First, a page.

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"What happens if I put my hand in the LHC beam"?

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The (dreaded) "Man in Pub" asks:  "What happens if I put my hand in the LHC beam"? Perhaps now an old question? Common knowledge? Failure to answer proves "Scientists don't know everything" etc.  :D


New one on me. Interesting (reasonable) that many on the video did not have an immediate answer?

Despite indifferent Google translation, you might get some real notions from a more original source?

http://www.eco-pravda.ru/page.php?al=bugorsky_casus  (Beware: A bit "graphic"!):  :o

I do remember people dangling things (not body parts!) in secondary beams (Don't tell 'em, Pike!) - But that was quite a while ago and beam energies... intensities anyway, have increased. Physical damage to fixed targets in the path of primary Proton Beams was well enough known / documented even then.

An interesting calculation for the reader? Overall not a great thing to try in practice! :p

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An interesting example of how (some) physicists think. Do some back-of-envelope calculations and come up with several widely different answers, when all along there's a living example (Anatoli Bugorski) of someone who effectively did the experiment, albeit at far lower energy. I think the conclusion is that the LHC would make a hole in your hand. Great links - thanks for sharing.

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Beautifully understated: "was involved in an accident with a particle accelerator" :)

Makes it sound like it dropped on his foot or something.

"Oh, sorry chaps.  I've just spilt vodka in the particle accelerator."


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Which sort of time scale would we be talking? Milliseconds? Seconds? Minutes?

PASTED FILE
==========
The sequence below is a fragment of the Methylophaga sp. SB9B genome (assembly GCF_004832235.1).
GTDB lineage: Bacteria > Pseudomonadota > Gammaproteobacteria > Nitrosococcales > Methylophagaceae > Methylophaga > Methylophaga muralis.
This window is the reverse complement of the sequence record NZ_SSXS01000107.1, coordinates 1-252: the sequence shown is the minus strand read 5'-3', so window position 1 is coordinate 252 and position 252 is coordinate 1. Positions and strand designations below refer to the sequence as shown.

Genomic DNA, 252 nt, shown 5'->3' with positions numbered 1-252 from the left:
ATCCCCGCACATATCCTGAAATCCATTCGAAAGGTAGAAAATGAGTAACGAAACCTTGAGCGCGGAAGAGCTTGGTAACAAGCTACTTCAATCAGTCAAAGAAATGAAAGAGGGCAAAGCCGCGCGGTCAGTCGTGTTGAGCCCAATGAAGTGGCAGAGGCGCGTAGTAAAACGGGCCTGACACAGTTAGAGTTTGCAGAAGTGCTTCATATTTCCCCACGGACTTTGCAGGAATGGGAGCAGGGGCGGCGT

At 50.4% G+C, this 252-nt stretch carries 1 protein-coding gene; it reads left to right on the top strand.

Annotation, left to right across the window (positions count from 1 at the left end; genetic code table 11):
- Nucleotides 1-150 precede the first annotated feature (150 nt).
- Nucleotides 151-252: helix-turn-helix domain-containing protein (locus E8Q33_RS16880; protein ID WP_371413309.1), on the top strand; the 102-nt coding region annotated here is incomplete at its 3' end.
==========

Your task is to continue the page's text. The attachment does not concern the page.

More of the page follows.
The LHC (colliders in general) have continuously circulating beams of stored particle bunches. If you could access them (In practice, hopefully you can't!) The vacuum in the ring would be destroyed etc. The whole contents of the LHC would impact on the "target"... or elsewhere in VERY short time scale. Basically on a time scale of one "orbit" at the speed of light?  :eek:

In previous generations of *fixed target* experiments, protons were accelerated, in the main "ring", then extracted (by kicker magnets) at peak energy into various "beam lines" over (say) a couple of seconds. The beam could be shared between several targets / experiments switched on and off etc. System were fairly dynamic - Bit like a series of railway sidings with "points", "buffers" etc. Experimental groups can often control local "beam steering" too.   :)

Acceleration / Extraction takes a "cycle" time of a few seconds? I imagine the unfortunate Russian put his head into (what he thought!) an "inactive" beam line. The main ring was in acceleration, then went into extraction mode? Settings changed? Magnets failed? Safety interlocks failed? Who knows?  :o

I found this rather long (pdf format) CERN machine physics lecture. Dating from early days, around page 25(!), you can see some of their controlled experiments of dumping the total contents of the test beams into a copper target etc. Basically, it seems the beam would indeed drill a HOLE through 2m lengths of copper, vaporising the first part and melting deep into the whole length. Much more spectacular than I had thought frankly.  :p


Some specifications on the standard beam dumps too - These used to empty the LHC beam at the end of normal runs. Large lumps of carbon, surrounded by cooling / concrete radiation shielding... ;)

Edited by Macavity
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Thanks for the link Macavity. Amongst other things, p.14 says that the energy stored in the beam is equivalent to 90kg of TNT.  The magnets however store a quantity energy sufficient to heat up and melt 12 tons of copper!!! 

I suppose that if you were rash enough to put your hand in the LHC beam you'd pretty soon take it out again.

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